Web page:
FDA issues Warning about Hackable Medical devices and developed Software Patch that reduces the risk

Food and Drug control administration (FDA) has issued a warning that certain medical devices like pacemakers and cardiac devices are vulnerable to hacking. Although security researchers, expressed their concerns from the long back this is the first time that government publicly acknowledged the threat. The devices concerned are Merlin@home Transmitter made by St Jude Medical.

FDA issues warning about Hackable medical devices and developed software patch that reduces the risk


There are a wide range of St. Jude Medical implantable cardiac devices like pacemakers, defibrillators, and resynchronization devices. These devices are implanted under the skin in the upper chest area and connected to the heart with help of insulated wires (Leads). The devices are implanted in patients with slow heartbeat or in those where the heart beats too fast. The St. Jude Medical Merlin@home Transmitter uses a home monitor that transmits and receives RF signals used to wirelessly connect to the patient's implanted cardiac device. The merlin reads the data stored on the pacemaker and uploads it in its own cloud in Merlin.net Patient Care Network.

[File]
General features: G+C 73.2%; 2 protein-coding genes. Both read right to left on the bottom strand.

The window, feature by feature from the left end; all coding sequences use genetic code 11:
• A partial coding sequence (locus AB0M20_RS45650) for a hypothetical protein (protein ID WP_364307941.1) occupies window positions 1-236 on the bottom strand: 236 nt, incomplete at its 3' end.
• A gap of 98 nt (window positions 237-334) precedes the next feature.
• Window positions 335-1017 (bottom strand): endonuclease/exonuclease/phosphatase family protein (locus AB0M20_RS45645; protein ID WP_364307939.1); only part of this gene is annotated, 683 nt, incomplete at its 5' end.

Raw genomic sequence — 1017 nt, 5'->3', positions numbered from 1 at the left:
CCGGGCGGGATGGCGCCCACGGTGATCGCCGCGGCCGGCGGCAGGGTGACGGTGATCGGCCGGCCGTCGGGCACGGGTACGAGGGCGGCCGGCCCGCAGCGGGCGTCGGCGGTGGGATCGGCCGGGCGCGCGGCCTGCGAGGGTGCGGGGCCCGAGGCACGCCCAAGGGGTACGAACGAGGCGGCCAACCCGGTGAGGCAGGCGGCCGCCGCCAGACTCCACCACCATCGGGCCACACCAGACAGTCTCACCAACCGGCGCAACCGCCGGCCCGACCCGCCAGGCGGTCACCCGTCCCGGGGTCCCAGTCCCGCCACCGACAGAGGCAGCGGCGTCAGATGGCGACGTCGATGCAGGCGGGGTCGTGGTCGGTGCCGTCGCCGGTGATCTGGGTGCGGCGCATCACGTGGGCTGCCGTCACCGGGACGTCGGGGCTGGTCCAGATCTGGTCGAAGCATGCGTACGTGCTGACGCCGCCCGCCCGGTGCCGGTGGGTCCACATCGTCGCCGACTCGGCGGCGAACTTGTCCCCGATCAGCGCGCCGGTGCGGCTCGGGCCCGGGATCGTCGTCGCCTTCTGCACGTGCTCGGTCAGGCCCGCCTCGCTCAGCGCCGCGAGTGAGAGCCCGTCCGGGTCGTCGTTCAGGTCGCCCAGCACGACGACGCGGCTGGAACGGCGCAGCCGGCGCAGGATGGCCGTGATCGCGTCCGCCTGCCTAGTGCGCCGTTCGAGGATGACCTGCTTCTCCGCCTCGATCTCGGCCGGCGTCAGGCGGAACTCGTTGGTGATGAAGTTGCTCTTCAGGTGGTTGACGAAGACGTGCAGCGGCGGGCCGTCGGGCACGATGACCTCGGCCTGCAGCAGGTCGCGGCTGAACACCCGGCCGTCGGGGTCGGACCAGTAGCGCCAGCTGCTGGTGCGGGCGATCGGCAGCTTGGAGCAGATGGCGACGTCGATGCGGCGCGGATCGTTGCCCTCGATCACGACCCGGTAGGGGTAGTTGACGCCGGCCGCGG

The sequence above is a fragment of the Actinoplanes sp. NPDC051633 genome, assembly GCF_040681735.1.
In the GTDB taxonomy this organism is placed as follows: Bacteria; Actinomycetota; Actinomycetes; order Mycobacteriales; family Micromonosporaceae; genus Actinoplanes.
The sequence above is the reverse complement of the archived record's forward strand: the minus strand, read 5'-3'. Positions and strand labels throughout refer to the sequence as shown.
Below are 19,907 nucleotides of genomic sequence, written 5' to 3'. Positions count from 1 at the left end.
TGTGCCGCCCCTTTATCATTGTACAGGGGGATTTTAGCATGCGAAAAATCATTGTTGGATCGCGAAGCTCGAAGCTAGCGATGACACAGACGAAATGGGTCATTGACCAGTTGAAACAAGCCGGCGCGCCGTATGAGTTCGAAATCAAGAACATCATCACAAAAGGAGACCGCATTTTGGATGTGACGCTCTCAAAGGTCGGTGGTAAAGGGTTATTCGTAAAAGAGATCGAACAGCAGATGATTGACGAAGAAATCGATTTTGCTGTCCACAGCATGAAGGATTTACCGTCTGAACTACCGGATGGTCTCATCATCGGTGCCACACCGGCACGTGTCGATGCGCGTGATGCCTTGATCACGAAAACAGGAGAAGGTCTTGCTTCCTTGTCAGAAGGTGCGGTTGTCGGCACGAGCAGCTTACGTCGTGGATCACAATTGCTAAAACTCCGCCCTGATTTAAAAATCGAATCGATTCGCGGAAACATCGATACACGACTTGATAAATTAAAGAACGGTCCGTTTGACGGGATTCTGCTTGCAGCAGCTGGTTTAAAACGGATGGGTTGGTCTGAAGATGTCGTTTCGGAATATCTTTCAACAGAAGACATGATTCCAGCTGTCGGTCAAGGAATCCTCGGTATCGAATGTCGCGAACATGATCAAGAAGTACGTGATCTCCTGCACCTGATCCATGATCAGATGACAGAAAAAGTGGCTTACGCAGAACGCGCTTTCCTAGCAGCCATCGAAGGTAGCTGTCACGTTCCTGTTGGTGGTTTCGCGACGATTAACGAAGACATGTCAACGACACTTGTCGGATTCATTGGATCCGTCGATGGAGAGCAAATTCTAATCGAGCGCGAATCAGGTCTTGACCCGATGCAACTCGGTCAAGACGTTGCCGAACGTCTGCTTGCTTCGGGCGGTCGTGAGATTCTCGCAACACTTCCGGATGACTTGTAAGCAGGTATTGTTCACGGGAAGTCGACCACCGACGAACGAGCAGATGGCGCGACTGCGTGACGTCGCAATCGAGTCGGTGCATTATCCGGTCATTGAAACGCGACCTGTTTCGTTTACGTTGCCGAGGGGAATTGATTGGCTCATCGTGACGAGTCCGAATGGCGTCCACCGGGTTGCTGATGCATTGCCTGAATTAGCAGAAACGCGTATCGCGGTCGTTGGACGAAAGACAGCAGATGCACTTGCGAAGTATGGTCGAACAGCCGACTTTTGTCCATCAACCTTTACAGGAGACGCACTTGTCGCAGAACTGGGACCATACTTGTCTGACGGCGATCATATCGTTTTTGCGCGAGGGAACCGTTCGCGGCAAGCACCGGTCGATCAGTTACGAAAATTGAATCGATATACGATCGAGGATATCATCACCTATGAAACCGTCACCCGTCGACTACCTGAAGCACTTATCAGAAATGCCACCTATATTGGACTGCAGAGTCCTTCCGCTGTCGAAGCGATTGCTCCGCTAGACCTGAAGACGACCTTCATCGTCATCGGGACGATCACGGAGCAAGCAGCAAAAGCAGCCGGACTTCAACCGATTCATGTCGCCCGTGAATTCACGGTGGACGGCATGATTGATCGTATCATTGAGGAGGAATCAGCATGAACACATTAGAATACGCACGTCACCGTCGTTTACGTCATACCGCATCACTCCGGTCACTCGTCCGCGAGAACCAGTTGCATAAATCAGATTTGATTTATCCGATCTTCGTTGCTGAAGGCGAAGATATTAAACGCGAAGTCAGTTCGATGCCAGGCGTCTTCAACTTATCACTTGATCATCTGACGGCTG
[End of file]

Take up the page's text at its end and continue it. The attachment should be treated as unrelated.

From this data, doctors analyze the data and monitors patients health. According to FDA, the monitors could be hacked so that in place of normal commands other commands can be sent to the patient's pacemaker. By gaining access, a hacker can do many possible things ranging from exhausting the battery of pacemaker, giving inappropriate shocks, to stopping the patient's heart from beating.

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However so far, no reports of patients harm with regard to cyber attacks. To fix the vulnerability, FDA has developed a software patch Merlin@home Transmitter that prevents any such attacks arising from the cyber security vulnerabilities. The patch will be available starting January 9, 2017, and can be directly applied to Merlin@home Transmitter.



The FDA has reviewed the performance of St. Jude Medical's software patch to ensure that it answers major risks posed by cyber security vulnerabilities. The FDA also conducted an assessment of benefits and risks of Merlin@home Transmitter and concluded it benefits patients more than the harm posed by cyber security risks.

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